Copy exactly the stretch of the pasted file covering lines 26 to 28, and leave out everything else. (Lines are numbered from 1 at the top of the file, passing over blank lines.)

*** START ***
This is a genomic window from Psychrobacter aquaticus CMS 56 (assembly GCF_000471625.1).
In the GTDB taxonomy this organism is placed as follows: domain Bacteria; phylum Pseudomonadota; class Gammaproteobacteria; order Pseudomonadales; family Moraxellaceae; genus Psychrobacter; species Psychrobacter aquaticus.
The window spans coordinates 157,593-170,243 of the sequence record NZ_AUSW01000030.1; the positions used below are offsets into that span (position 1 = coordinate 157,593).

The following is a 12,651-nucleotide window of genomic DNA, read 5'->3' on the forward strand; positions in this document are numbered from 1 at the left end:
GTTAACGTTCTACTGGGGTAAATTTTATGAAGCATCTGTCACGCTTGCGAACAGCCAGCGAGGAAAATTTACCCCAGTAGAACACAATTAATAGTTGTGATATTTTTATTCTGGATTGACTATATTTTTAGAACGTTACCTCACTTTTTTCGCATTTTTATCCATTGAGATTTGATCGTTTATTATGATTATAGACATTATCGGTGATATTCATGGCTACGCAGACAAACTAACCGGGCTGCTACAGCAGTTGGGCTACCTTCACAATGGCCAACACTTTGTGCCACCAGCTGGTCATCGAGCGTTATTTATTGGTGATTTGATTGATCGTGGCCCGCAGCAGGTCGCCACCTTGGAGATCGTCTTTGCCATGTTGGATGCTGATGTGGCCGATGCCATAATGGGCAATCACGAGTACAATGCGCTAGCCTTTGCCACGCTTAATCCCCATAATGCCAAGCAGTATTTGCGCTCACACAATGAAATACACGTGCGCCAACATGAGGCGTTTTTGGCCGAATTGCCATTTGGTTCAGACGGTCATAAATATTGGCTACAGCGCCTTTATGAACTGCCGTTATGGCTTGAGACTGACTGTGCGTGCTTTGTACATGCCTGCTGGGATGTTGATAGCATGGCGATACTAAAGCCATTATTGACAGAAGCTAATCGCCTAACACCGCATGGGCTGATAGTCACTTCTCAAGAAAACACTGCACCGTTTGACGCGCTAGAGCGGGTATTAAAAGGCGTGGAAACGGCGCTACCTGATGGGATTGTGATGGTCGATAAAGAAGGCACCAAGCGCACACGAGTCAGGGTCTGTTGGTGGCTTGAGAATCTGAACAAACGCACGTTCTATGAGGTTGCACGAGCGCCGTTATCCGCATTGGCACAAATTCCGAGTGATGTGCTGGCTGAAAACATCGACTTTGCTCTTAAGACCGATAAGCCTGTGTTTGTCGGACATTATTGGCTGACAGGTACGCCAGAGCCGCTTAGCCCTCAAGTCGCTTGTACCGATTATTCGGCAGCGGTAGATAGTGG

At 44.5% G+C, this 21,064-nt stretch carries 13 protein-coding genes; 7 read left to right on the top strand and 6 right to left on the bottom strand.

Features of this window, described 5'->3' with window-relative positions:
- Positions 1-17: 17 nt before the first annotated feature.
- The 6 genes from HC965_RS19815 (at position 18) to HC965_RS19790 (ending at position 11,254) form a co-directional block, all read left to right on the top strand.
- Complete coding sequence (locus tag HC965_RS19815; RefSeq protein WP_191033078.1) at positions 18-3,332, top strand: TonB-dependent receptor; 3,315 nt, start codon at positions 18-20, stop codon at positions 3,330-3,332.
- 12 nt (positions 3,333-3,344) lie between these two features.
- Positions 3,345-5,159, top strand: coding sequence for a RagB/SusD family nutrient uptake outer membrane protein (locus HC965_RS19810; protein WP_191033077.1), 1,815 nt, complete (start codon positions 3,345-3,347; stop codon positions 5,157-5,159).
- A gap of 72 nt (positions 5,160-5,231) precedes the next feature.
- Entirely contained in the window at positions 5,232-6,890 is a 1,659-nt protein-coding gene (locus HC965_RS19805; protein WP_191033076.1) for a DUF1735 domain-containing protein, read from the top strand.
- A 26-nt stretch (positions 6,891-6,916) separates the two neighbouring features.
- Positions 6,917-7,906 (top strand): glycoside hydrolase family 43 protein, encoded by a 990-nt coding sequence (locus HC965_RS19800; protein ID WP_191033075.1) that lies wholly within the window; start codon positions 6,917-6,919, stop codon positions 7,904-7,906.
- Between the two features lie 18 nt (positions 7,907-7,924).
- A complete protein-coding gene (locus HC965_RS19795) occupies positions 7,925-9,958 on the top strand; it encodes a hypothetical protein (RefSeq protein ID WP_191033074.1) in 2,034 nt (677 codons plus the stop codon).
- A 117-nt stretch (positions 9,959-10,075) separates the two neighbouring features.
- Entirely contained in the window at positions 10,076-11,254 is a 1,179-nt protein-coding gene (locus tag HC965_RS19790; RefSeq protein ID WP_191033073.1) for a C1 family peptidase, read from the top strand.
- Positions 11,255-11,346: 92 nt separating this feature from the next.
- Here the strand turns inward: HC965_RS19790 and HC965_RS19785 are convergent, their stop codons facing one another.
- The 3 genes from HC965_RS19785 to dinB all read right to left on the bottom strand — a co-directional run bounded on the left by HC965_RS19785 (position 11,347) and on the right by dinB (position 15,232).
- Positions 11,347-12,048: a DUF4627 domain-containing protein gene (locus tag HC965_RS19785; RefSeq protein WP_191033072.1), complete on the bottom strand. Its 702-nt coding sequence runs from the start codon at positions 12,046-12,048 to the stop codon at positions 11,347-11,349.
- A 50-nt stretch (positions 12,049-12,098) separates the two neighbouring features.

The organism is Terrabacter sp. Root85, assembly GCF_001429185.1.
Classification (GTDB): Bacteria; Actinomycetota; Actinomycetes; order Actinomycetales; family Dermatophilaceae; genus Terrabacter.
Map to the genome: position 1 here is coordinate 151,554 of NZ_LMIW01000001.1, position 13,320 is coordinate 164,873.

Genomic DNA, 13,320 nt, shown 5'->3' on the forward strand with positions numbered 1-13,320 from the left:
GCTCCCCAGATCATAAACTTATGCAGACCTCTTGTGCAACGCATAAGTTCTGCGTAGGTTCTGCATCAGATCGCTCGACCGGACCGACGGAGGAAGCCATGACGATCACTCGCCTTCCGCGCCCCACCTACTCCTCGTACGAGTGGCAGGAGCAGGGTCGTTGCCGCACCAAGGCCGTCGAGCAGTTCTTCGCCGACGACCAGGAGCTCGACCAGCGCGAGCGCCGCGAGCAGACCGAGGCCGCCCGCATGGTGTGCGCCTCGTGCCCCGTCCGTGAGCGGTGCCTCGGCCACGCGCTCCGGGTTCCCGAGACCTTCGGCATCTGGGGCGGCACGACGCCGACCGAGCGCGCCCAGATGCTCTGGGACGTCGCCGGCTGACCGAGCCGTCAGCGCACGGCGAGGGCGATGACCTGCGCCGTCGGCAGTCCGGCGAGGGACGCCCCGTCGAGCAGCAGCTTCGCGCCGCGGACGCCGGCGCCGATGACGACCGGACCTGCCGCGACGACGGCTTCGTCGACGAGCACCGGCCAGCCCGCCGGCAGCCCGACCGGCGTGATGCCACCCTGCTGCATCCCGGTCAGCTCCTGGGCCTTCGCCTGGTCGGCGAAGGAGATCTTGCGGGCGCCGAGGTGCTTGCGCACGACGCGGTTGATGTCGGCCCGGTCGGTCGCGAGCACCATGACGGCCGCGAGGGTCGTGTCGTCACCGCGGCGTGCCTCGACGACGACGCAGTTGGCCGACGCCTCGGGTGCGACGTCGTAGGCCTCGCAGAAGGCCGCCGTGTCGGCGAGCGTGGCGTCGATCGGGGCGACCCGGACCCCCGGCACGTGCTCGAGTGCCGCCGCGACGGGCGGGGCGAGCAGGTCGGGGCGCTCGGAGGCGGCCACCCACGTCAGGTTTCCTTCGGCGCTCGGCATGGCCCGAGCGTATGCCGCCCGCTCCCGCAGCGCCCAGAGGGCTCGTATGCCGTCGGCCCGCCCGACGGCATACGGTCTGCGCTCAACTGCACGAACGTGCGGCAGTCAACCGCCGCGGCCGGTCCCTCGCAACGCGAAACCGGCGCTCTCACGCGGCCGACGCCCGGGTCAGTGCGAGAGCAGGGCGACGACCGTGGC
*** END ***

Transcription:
The organism is Terrabacter sp. Root85, assembly GCF_001429185.1.
Classification (GTDB): Bacteria; Actinomycetota; Actinomycetes; order Actinomycetales; family Dermatophilaceae; genus Terrabacter.
Map to the genome: position 1 here is coordinate 151,554 of NZ_LMIW01000001.1, position 13,320 is coordinate 164,873.